But our antiquated system cannot be reformed. And we’d rather have no social structure than one so deeply flawed.
We want Dartmouth students to have full access to the predominant social scene the moment they step on campus, and we want social life to be accessible, without financial barriers, over a student’s four years at the College.
Alongside the Greek system’s elimination, we propose that the College reallocate resources to the expansion of social spaces all around campus. Reestablish a campus bar. Allow registered events in residence hall common spaces. One of the main criticisms of Greek abolition is that it will push high-risk drinking underground, especially in first-year dorms. An open-door policy that allows students to drink wine and beer if they have their doors open, coupled with random walkthroughs, would increase transparency and disincentivize high-risk drinking.
The physical plants of Greek houses must be converted into non-exclusive residential spaces as soon as possible. These apartment-style suites, which students could apply to in standard room draw, could host registered events through the College.
AN ETHICAL CHOICE
In 1999, The Dartmouth ran the front-page headline: “TRUSTEES TO END GREEK SYSTEM ‘AS WE KNOW IT.’” In the following weeks, students took to the streets, marching for the continuation of their beloved social life. Following the outcry, the College backed away from the student life initiative.
This year, attempts to crack down on the Greek system have chipped at the very positive elements that members and unaffiliated students value, like the system’s inclusivity. Piling on regulations and rules will swap open doors for invite lists and trust for paranoia. These actions will only create more problems for students and administrators in the long run.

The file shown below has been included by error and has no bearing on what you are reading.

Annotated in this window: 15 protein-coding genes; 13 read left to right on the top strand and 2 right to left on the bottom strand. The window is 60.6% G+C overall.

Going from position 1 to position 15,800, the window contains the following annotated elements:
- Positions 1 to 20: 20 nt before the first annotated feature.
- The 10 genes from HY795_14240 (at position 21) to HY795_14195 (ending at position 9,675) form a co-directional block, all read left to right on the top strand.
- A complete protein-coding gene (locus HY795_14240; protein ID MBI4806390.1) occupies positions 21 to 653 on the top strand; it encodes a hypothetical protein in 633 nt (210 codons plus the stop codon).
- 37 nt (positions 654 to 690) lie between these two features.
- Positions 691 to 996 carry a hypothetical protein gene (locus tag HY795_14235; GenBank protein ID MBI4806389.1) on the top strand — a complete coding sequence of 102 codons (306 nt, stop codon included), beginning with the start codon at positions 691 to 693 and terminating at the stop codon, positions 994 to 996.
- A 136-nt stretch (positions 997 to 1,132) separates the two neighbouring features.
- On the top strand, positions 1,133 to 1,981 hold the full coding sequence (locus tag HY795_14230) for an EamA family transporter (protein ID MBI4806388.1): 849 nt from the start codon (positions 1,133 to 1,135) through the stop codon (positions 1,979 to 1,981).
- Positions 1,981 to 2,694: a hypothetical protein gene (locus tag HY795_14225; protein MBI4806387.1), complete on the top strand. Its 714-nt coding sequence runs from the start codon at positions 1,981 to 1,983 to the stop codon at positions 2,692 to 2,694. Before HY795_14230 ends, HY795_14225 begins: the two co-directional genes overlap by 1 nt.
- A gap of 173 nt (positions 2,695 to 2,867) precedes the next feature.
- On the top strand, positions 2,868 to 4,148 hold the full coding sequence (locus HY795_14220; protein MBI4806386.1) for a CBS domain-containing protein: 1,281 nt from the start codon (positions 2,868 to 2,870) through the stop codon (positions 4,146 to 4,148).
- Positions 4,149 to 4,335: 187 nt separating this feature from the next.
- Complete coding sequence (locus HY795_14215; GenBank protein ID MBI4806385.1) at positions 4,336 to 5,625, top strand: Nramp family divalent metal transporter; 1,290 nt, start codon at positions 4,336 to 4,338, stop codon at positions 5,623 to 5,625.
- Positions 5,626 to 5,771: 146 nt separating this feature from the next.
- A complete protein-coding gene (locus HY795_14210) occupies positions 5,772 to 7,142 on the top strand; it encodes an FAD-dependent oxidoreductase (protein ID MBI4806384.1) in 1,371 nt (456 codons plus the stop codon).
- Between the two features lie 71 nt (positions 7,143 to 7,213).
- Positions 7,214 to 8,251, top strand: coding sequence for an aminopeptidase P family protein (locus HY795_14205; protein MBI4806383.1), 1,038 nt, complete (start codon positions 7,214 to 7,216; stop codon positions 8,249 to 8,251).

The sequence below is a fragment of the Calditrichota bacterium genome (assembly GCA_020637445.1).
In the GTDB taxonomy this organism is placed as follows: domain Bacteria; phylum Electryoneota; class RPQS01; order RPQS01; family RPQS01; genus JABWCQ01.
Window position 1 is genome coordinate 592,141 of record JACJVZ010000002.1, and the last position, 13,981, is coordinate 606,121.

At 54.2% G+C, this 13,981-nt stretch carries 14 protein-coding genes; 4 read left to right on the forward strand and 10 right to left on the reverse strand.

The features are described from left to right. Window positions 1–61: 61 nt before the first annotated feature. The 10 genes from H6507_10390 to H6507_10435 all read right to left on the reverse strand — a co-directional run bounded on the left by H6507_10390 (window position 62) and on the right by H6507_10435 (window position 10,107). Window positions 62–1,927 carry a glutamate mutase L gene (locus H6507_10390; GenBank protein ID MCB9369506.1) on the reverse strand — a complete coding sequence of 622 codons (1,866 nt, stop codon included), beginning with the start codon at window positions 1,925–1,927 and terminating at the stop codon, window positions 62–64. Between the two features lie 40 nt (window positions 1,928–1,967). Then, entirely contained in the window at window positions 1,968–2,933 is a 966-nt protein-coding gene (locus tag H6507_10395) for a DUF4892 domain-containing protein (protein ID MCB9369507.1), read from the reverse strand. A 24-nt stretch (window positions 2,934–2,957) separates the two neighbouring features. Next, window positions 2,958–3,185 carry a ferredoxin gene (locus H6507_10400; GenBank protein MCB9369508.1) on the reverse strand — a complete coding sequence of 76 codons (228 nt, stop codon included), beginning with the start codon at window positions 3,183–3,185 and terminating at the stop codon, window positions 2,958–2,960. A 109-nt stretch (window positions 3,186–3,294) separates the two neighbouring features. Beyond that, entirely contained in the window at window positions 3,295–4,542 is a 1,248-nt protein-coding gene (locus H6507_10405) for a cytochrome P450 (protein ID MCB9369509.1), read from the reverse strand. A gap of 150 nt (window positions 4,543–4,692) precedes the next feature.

Perhaps administrators suspect that this incremental approach will result in fewer students joining Greek organizations each year. Abolishing the Greek system flat out may well lead to another pro-Greek rally, pages and pages of editorials and harsh comments. But a clean break is the ethical choice and better than the alternative, an exclusive system run by students who are becoming increasingly suspicious of administrators’ actions. Instead of making a cowardly series of moves to shrink the system, our College must take the most sensible action, one that will not threaten students’ health.
Change will not be easy. It will not be smooth, and it will likely hurt many people who call Hanover home. However, we must look forward and consider what we as a community want Dartmouth to look like in the decades to come — the safety and security of our future students depends on it.
This editorial has been revised to reflect the following correction:
Correction appended (Oct. 24, 2014):
A front-page editorial published Oct. 17 calling for the abolition of the Greek system at Dartmouth stated that in the late 1980s, Alpha Delta fraternity pledges were forced to perform oral sex on an ejaculating dildo. The editorial should have stated that some pledges were required to simulate oral sex on an inanimate object, which the house's advisor now says may have been a banana.
The editorial should not have included a reference to "Beta-vision," a rumored system in which members of then-Beta Theta Pi fraternity purportedly watched sexual acts within the house. When Beta was derecognized, rumors of this system circulated, but its existence has never been confirmed. The Dartmouth regrets the errors.